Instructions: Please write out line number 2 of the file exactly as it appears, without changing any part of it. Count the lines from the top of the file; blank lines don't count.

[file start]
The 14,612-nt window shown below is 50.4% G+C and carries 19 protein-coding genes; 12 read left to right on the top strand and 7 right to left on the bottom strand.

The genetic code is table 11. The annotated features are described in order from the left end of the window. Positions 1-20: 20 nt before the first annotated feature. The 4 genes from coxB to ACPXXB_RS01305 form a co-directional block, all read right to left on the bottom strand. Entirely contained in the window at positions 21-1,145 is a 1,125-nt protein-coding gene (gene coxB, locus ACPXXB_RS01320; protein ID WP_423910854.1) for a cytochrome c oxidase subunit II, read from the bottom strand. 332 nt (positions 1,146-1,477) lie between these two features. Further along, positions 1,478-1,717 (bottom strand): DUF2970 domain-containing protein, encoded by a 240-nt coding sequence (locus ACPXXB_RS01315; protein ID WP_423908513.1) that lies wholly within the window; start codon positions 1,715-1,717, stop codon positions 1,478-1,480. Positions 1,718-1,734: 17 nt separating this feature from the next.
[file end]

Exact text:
The genetic code is table 11. The annotated features are described in order from the left end of the window. Positions 1-20: 20 nt before the first annotated feature. The 4 genes from coxB to ACPXXB_RS01305 form a co-directional block, all read right to left on the bottom strand. Entirely contained in the window at positions 21-1,145 is a 1,125-nt protein-coding gene (gene coxB, locus ACPXXB_RS01320; protein ID WP_423910854.1) for a cytochrome c oxidase subunit II, read from the bottom strand. 332 nt (positions 1,146-1,477) lie between these two features. Further along, positions 1,478-1,717 (bottom strand): DUF2970 domain-containing protein, encoded by a 240-nt coding sequence (locus ACPXXB_RS01315; protein ID WP_423908513.1) that lies wholly within the window; start codon positions 1,715-1,717, stop codon positions 1,478-1,480. Positions 1,718-1,734: 17 nt separating this feature from the next.